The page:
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Pro-Hamas Mob Overtakes Columbia University and Calls for Murder of Jews

Student protesters at Columbia University seized an academic building on 116th and Broadway late Monday night, breaking windows and using outdoor campus furniture to barricade themselves inside. 

NGO StopAntisemitism shared the disturbing image of the genocidal call to their X account.

“They started streaming towards Hamilton Hall,” said Lily Zuckerman, a sophomore at Barnard College who witnessed the move. “At some point, I can’t say when, they smashed the windows with a hammer, got into the building, and they started bringing in the picnic tables outside the building inside to barricade the doors.”

The rioters also covered security cameras, Zuckerman told the Post.

At the same time, other students moved tents from the site of the main encampment into a new area on the other side of the campus, apparently as a distraction, and at some point during this period masked men in all black entered John Jay residence hall from windows on 114th Street.

“People live in that building,” said a distressed Avi Weinberg, a student at Columbia’s School of General Studies, “people go to sleep in that building. And now there are masked people climbing through windows. And the university refuses to call the police!”

Jessica Schwalb, an RA in the John Jay dorms, said she is in contact with some of the students under her charge, but that many of her residents stopped talking to her once she became outspoken against antisemitism on campus

“I thought I was finally done with work,” said Alexander Dobensky, a Jewish student who expressed dismay at the state of the campus. “I was finally going to bed, and I started to have a drink, and then I was bombarded with a whole bunch of text messages, saying there was a riot on campus, that people were being assaulted, windows being broken, people being brought in wearing all black from the outside.”

“We tried to touch base with Jewish students,” Dobensky said, “to check if there was anyone on campus that had been caught up in this, because they’re just doing whatever they want. There are no consequences here.”

Addressing the developments of the last few hours, Dobensky told me, “they basically feel emboldened to do whatever they wish,” adding, “We don’t know, technically speaking, if anyone is still in the building who just happened to be there.”

On Broadway and 116th Street, one could hear the chanting from inside Hamilton Hall— re-named by its occupants “Hind Hall,” in memory of a six-year-old Gazan girl who was killed in the Israel-Hamas War along with two paramedics when an Israeli tank round appears to have struck their ambulance. 

“Raise the banner of revolution!,” students shouted in Arabic. “From the water to the water, Palestine is Arab!”

Other photos posted to social media show another banner, reading “INTIFADA” in red letters. That word, which means “uprising,” or “shaking off” in Arabic, is mostly associated with a series of terror waves against civilians in Israel. The term has been a calling card of the campus protests— “There is only one solution: intifada, revolution!,” and “Intifada, intifada!” are common chants at the ongoing demonstrations.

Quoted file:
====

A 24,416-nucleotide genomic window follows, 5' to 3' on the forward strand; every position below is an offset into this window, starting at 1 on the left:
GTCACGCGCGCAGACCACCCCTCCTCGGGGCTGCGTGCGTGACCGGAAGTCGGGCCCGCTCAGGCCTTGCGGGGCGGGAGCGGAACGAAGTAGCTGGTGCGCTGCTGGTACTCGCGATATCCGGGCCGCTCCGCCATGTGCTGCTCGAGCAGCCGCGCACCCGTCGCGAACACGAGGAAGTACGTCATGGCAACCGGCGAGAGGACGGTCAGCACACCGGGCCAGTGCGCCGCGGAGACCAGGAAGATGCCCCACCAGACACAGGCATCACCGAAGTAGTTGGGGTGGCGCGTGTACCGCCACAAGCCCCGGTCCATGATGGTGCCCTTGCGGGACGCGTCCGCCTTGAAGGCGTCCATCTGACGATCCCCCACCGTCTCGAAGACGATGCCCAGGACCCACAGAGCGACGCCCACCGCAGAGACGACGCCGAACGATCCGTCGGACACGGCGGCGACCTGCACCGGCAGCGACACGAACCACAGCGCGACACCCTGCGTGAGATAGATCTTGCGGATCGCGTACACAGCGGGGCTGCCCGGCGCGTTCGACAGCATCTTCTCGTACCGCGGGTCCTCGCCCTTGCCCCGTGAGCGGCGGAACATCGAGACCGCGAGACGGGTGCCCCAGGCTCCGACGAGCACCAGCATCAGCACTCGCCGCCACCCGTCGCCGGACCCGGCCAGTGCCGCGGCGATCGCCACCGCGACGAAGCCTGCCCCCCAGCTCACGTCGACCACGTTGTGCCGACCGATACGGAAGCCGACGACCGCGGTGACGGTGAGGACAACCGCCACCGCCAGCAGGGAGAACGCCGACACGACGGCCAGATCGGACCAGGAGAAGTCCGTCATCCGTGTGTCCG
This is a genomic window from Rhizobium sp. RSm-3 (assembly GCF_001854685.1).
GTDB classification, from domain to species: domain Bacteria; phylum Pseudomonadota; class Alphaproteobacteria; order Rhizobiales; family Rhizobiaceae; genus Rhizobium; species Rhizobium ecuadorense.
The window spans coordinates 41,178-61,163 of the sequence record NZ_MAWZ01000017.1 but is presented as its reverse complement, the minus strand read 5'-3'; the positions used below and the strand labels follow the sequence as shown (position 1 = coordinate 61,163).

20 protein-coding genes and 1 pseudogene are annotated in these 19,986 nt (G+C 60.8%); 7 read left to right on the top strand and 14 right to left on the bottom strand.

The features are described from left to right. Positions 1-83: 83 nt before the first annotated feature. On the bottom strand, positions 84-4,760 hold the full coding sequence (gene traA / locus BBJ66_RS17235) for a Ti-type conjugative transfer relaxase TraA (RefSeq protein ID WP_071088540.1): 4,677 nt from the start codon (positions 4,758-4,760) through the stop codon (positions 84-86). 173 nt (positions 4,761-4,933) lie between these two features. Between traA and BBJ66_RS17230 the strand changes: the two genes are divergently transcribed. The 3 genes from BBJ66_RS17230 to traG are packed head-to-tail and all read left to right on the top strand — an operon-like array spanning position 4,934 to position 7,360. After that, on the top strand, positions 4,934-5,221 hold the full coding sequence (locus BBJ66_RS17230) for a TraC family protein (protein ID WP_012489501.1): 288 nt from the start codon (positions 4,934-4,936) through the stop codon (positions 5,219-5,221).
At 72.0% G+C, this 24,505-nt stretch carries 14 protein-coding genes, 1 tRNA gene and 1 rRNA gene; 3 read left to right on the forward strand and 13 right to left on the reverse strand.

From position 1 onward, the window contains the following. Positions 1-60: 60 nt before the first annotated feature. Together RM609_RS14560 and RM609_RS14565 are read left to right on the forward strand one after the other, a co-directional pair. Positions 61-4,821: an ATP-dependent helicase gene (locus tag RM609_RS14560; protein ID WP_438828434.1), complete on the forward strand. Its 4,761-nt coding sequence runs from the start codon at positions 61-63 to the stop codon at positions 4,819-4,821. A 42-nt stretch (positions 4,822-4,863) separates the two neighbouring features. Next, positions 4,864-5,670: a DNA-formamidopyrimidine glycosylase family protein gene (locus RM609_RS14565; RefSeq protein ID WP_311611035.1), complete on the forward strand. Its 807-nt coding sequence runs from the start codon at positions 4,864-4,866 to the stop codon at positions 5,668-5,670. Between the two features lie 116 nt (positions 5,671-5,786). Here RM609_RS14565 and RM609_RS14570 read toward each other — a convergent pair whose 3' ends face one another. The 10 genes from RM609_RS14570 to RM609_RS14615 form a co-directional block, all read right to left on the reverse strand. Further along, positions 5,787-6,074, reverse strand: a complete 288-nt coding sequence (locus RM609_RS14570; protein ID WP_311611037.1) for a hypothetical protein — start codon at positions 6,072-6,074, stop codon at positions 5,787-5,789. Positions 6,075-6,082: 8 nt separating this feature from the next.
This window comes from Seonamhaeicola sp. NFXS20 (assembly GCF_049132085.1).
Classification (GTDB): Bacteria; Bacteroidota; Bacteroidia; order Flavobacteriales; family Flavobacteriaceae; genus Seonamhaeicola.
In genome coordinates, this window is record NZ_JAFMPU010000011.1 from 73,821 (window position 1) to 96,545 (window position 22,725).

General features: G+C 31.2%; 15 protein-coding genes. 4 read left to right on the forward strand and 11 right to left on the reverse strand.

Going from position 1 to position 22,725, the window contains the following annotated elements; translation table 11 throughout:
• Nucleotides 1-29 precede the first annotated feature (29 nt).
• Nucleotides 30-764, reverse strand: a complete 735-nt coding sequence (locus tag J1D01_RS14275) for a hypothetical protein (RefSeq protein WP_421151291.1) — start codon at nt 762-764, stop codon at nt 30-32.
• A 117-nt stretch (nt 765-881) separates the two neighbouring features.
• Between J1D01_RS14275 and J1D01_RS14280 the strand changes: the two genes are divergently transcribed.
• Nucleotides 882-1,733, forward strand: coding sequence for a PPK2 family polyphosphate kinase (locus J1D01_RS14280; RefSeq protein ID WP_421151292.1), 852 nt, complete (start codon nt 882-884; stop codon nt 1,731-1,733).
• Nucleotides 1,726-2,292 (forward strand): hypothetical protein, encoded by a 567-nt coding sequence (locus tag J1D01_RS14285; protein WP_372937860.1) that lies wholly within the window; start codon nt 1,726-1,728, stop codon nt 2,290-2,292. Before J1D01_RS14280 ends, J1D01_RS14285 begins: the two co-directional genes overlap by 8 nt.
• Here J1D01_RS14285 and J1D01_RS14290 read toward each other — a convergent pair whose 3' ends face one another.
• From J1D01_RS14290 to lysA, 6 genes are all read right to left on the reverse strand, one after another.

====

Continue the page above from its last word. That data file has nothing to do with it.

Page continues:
The first official communication from the university arrived on students’ phones about four hours after the break-in, notifying them of protest activity at the building and advising them to stay away from the area, with no further comment. As of 5:00 New York time on Tuesday, this was the only word from the school administration. 

Outside campus, a few students who disapproved of the breaking-and-entering loitered outside, chatting with a few bored-looking police officers. “I guess I don’t have my work study job there anymore,” one student said.

NYPD has not been requested on the private university campus, and are thus unable to enter unless there is an imminent threat. 

It’s a policy that has been stressed on a number of occasions by both the NYPD and the city government, and that a number of students who spoke to The Jerusalem Post on Monday had endorsed, asserting that bringing police to campus only raises the temperature. 

Zuckerman was unmoved. “They smashed the windows with hammers,” she said. “Someone is going to get hurt, and the cops being there right now could prevent that from happening.”

Chanting seemed to die down as the night drew on, at the same time network reports began to gather outside the Columbia gates. Students outside estimated they’d seen a crowd of about 200 to 300 students in the area surrounding the encampment, and loud chants could be heard from 116th Street and Broadway. 

As dawn broke, what came next was clear to nobody. One of the disaffected Jewish students speaking to the Post that night identified one common cause between the pro-Israel community and the protesters and rioters on campus: their mutual lack of respect, he said, for university president Minouche Shafik

“It’s been six months of this,” said Alexander Dobensky. “I don’t know how to respond, after six months. It’s just an uphill battle with no end.”

Less than twenty-four hours before Hamilton Hall was seized, the university had issued an eviction notice to the student encampment, warning that anyone who did not evacuate the site by 2pm could be subject to arrest. The deadline came and went, and the following day, Hamilton Hall was in their hands.